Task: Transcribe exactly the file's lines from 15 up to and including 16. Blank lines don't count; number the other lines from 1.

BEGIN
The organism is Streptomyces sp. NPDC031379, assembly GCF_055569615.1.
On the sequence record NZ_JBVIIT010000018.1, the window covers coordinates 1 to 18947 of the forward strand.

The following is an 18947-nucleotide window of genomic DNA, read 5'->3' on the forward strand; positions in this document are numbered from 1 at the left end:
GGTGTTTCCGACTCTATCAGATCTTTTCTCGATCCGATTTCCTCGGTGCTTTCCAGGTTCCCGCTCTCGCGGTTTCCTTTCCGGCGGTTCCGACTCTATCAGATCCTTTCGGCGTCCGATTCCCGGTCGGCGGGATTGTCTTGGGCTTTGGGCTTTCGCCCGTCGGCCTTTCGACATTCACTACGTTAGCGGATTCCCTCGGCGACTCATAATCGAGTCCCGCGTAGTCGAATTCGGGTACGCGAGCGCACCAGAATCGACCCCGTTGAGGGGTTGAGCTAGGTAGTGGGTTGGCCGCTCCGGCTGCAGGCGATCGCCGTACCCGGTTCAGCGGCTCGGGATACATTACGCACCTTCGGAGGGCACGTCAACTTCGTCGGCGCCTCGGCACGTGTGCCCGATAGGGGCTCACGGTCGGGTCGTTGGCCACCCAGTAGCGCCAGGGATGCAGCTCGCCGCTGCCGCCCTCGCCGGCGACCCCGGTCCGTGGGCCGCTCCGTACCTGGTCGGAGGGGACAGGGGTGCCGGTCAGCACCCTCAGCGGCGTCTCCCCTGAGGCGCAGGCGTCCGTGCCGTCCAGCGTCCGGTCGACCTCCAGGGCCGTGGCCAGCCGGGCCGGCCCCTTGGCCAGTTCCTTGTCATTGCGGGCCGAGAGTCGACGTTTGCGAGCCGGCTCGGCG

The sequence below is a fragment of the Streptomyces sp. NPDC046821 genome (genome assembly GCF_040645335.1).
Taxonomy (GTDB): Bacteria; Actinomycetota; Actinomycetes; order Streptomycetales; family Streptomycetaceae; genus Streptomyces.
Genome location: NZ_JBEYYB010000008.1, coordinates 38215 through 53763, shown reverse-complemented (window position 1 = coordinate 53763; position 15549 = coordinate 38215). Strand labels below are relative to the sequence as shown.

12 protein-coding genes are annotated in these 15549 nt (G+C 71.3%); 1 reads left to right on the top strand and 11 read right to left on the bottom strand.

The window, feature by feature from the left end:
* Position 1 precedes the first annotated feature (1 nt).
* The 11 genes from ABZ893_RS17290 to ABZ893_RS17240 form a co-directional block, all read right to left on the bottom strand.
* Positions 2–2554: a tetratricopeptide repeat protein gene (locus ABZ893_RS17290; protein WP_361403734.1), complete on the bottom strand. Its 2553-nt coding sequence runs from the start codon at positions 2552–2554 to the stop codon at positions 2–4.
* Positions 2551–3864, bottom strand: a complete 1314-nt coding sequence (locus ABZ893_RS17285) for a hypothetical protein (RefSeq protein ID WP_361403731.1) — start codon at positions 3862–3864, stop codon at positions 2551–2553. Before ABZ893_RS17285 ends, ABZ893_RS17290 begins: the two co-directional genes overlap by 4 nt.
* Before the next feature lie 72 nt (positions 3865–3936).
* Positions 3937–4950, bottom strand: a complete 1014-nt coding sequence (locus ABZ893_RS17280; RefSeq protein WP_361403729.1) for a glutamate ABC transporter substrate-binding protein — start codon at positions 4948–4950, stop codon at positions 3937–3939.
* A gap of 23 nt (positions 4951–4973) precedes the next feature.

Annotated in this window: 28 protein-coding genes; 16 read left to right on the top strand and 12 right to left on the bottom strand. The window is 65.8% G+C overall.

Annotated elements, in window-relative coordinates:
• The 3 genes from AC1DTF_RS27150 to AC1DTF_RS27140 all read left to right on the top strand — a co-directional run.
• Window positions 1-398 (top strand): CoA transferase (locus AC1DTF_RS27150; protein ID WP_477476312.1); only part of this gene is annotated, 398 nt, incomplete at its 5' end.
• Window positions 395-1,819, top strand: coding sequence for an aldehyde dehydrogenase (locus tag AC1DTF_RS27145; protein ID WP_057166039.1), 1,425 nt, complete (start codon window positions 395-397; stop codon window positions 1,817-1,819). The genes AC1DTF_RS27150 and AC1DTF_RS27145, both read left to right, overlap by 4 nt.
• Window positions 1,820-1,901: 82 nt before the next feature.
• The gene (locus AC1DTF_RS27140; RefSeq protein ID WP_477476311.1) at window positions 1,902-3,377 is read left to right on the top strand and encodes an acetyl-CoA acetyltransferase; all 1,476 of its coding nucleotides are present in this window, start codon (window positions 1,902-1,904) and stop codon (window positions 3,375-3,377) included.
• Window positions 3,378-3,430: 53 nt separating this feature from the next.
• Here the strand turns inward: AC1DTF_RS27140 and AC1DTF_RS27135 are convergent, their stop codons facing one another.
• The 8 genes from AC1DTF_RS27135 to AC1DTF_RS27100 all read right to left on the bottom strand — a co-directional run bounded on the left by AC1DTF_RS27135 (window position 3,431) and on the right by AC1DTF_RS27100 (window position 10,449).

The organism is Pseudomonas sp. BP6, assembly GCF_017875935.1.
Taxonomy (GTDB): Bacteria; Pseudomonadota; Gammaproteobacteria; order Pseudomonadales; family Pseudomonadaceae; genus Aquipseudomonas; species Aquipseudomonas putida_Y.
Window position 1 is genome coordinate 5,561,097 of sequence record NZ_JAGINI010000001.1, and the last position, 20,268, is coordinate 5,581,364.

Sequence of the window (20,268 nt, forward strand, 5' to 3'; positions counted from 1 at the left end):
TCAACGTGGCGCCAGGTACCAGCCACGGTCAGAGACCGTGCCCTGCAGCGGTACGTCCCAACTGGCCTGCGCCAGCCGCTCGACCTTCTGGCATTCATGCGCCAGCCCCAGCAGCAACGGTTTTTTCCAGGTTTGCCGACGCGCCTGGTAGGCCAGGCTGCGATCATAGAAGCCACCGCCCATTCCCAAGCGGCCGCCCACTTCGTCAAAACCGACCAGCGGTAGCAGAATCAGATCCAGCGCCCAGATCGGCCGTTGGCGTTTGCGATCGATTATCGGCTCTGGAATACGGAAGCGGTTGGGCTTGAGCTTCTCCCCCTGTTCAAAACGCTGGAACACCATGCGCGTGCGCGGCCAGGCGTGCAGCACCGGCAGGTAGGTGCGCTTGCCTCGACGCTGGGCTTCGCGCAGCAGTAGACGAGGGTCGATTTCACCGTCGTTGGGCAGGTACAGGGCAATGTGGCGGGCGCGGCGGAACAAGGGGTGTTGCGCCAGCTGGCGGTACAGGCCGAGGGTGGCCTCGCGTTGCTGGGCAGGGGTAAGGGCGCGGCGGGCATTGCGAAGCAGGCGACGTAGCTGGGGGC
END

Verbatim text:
* Positions 3937–4950, bottom strand: a complete 1014-nt coding sequence (locus ABZ893_RS17280; RefSeq protein WP_361403729.1) for a glutamate ABC transporter substrate-binding protein — start codon at positions 4948–4950, stop codon at positions 3937–3939.
* A gap of 23 nt (positions 4951–4973) precedes the next feature.